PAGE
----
Military Mental Health Care Under Scrutiny

Listener E-Mails

NPR has received scores of e-mails from U.S. troops and their family members, urging us to investigate specific allegations about the lack of mental-health care at military bases across the country. Read excerpts from some of those e-mails.

Army generals are scrambling to apologize for the scandal over poor medical care and deplorable conditions at Walter Reed Army Medical Center in Washington, D.C. But the evidence shows that the problems extend beyond the Army's flagship hospital.

Late last year, for instance, an NPR investigation found that many soldiers who returned from Iraq to Fort Carson, in Colorado, couldn't get the mental health care they needed — even when they had post-traumatic stress disorder, or PTSD. In fact, their supervisors punished them and kicked them out of the Army. Since then, NPR has received scores of e-mails and calls from soldiers and family members at other bases who say they've being neglected, too.

Some of the first cases we heard came from Fort Knox, in Kentucky.

Consider: One year ago, an Army nurse, Brenda Johnson, was helping to run a medical clinic for U.S. soldiers in Iraq. She was in the middle of her second tour there, and her first lieutenant had just given her a glowing evaluation: "Sgt. Johnson has shown time and time again," the document declares, "that she is an outstanding leader, medic and soldier."

But then, Johnson says, she started losing control. "I couldn't sleep," she told NPR. "I got real shaky. Every time I ate I got sick, just vomited everything I ate, my stomach was always in knots. Nightmares — I had a real hard time going to sleep, 'cause if I'd fall asleep, I'd wake up scared."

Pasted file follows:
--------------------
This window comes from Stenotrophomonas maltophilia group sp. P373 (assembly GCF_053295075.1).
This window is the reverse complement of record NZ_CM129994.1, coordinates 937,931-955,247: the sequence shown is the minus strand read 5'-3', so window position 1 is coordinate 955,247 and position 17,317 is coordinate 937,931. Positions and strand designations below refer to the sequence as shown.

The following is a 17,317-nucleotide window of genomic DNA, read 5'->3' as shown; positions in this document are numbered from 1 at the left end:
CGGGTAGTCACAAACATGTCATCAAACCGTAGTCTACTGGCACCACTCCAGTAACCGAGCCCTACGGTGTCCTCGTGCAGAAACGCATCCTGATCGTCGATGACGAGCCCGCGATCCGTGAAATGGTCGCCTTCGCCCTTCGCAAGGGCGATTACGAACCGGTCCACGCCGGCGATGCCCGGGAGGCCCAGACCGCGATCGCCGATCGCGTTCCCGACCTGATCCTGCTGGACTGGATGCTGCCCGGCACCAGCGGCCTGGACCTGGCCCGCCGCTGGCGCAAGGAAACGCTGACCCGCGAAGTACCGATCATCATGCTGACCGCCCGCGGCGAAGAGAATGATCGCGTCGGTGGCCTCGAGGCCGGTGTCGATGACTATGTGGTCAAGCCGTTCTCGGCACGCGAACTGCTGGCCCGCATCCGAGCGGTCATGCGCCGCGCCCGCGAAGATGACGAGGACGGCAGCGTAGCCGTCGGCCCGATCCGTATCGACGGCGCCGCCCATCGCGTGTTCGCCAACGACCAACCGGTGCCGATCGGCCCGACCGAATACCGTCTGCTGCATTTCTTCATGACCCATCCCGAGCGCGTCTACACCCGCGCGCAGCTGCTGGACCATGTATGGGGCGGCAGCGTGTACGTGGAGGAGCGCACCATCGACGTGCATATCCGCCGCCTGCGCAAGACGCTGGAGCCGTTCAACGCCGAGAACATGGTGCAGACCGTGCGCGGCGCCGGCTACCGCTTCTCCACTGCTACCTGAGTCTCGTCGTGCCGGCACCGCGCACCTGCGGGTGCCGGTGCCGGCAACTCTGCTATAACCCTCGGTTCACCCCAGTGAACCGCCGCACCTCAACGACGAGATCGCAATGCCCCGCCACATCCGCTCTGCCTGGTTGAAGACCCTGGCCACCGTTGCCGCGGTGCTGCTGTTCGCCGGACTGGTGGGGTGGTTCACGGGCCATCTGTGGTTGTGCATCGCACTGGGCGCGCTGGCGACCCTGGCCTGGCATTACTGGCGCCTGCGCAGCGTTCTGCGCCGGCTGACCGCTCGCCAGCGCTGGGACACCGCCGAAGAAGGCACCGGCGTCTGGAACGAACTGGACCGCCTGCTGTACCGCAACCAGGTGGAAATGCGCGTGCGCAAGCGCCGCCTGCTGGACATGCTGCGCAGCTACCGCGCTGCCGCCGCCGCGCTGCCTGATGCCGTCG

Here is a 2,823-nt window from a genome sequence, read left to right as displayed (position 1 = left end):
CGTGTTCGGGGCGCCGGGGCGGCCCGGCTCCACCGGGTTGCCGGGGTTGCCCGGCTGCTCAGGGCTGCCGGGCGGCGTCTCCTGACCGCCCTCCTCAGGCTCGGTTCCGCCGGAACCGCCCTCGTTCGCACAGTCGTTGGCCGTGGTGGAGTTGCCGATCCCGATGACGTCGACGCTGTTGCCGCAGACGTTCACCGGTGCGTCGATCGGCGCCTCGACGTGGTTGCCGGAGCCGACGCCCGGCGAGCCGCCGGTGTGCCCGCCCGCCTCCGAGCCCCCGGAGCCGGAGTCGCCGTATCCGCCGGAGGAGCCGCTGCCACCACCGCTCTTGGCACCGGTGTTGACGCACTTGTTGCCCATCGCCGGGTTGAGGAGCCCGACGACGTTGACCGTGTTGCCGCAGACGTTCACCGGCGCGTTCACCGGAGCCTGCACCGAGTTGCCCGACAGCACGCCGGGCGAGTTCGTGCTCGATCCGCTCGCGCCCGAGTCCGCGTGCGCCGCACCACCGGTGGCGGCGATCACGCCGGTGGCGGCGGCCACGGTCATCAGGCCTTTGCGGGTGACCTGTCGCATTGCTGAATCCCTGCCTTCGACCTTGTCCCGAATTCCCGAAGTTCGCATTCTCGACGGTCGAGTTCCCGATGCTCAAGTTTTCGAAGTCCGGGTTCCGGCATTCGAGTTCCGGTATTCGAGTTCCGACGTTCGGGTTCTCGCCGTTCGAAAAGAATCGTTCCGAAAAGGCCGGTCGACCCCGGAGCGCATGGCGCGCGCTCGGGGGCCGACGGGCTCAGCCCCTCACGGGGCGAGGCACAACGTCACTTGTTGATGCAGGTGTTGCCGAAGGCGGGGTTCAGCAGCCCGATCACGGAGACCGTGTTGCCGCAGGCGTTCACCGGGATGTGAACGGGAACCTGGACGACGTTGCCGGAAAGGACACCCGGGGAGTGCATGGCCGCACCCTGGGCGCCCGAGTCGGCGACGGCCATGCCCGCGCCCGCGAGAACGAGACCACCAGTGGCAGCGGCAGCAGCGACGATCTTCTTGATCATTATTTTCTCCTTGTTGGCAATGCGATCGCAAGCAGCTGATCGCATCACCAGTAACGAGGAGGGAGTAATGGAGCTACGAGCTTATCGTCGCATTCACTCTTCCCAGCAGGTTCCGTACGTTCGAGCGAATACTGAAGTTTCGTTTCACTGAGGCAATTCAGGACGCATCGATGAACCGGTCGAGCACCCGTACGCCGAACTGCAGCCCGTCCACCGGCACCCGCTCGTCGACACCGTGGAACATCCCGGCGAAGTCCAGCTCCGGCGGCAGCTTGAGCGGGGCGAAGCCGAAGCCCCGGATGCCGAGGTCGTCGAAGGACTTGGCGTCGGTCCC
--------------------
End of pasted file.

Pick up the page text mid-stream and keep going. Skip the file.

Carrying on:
The Army medivacked Johnson out of Iraq and sent her to Fort Knox, where, according to Army documents, the medical staff diagnosed her with PTSD and depression. Johnson says Fort Knox never provided intensive therapy or other treatments designed to help cure her depression and PTSD. She went briefly to a private therapist, but had to quit because she couldn't afford it. A few months later, her officers discharged her from the Army, despite her protests. A document in her file states that she was "not likely" to become "a quality soldier."

Today, Johnson sounds bitter.

"It kind of hurts when you give somebody eight years of your life, and they just kind of kick you to the curb," she says. Officials at Fort Knox haven't answered our request for comment.

NPR has received calls and e-mails like Brenda Johnson's from all over the country. (Read more e-mails.) Many of the people who've written are parents — including Kathy Johnson (no relation) in Oregon. Johnson says that when her son signed up with the Marines and flew off to Iraq, she became one of the biggest Marine boosters in America.

"Any veterans' parade, I was there, holding my son's picture up," she says. "I wore a sweatshirt that said 'Proud Marine Mother.' And they have let me down for what happened to our son."

Johnson says her son won't talk to NPR; he won't talk to his own family about what has happened to him since he went to fight in Iraq. She asked us not to use his name, because she's hoping to persuade the Marines to reopen his case, and she's worried that officials might retaliate if they hear this story.